Jennifer: And so if somebody does have, if they've seen that bullseye rash or they aren't sure, they're like, I may have gotten bit years ago, I'm a hunter or my family lives in the woods or whatever. And they suspect this. But you've had it for a long time. Is this something you can actually get rid of? Like what, what can you do to help yourself as far as Lyme is concerned? What would, what should someone expect is going to happen?

Dr. Ingels: Well, we know the earlier you start treatment, the better chance you have of getting it over faster. I mean, there's nothing secret about that. So if you've been exposed 10, 20 years ago, I don't think it's something you can't necessarily overcome. I've had patients who, as far as we can tell, were exposed many years ago. The immune system's amazing. The body has a great capacity to heal. We just got to give it the right tools to do that. So again, I think it's really about getting in the hands of a practitioner who's knowledgeable on this. There are differing opinions on the best way to treat what we call chronic Lyme disease. Some doctors are very much in favor of using antibiotics. Someone like me who's a naturopathic physician is going to start leaning more towards botanical medicine. It's just different ways of trying to accomplish the same goal. So I think you have to find, you know, what works for you, what your body tolerates. With chronic Lyme, I'm not as big of a fan of using antibiotics and that we have quite a bit of research showing that it's not very effective when you've had it for a long time. Plus I think with antibiotics we know that's going to start wiping out your normal microbiome in your gut, which we know is horribly important for our immune function. Not to mention it can damage your mitochondria, which you need to like make energy and thrive. So now we find with herbs, you know, it's actually working in conjunction with the body without suppressing any innate capacity in your immune system or your gut. It's just a different way to approach it, but fortunately there's a lot of things that people can do in terms of managing their diet, using herbs, using other natural means, to try and help facilitate, you know, cellular repair and healing. It can take awhile. I think realistically six months to a year or sometimes longer is common. So it's not an overnight fix, but you know, even if you had it for 20 years, there's no reason to believe that you can't get healthy again.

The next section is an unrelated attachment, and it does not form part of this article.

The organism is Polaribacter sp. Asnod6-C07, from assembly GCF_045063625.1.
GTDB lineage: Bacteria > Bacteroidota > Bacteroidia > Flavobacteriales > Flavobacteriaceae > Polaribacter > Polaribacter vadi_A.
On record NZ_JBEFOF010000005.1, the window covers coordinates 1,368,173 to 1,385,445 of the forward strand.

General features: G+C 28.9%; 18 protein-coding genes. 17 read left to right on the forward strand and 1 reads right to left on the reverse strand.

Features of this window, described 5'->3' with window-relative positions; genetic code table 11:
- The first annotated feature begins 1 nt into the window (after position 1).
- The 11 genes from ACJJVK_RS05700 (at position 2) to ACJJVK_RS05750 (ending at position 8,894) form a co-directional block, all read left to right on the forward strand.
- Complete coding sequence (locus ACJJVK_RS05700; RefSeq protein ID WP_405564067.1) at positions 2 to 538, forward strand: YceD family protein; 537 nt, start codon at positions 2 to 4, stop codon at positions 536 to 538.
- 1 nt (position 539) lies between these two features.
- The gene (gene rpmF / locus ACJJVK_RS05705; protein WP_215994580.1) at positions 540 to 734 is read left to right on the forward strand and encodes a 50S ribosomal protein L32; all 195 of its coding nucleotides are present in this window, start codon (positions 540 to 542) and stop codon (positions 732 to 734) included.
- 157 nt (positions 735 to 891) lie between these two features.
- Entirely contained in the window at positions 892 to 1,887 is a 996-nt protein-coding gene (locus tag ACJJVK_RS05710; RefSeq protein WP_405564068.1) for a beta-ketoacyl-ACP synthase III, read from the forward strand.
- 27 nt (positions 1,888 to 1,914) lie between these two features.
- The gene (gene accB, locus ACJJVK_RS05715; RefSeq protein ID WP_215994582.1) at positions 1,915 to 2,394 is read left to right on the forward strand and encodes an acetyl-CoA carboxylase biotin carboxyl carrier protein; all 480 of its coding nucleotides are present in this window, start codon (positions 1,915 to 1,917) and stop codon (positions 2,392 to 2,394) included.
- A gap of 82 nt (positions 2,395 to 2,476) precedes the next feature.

Jennifer: That's good to know. I like the idea of helping to manage people's expectations because a lot of times you want to think, oh well he did this in four weeks, I should feel better. And I have noticed with friends who have been diagnosed with or that the Lyme component was uncovered, that journey takes quite a while and I think that that's an important thing for people to just have in the back of their head like that. You have to be patient with this, you need to be consistent, you need to work with a practitioner. And if someone does have, let's just say they have skin issues, a whole cluster of symptoms going on and they discover that Lyme is a problem. Generally speaking, do you think that Lyme is the best place to start digging into the issues? If you find that Lyme is like a hidden root cause. I'm just kinda curious about your thoughts on like where do you start?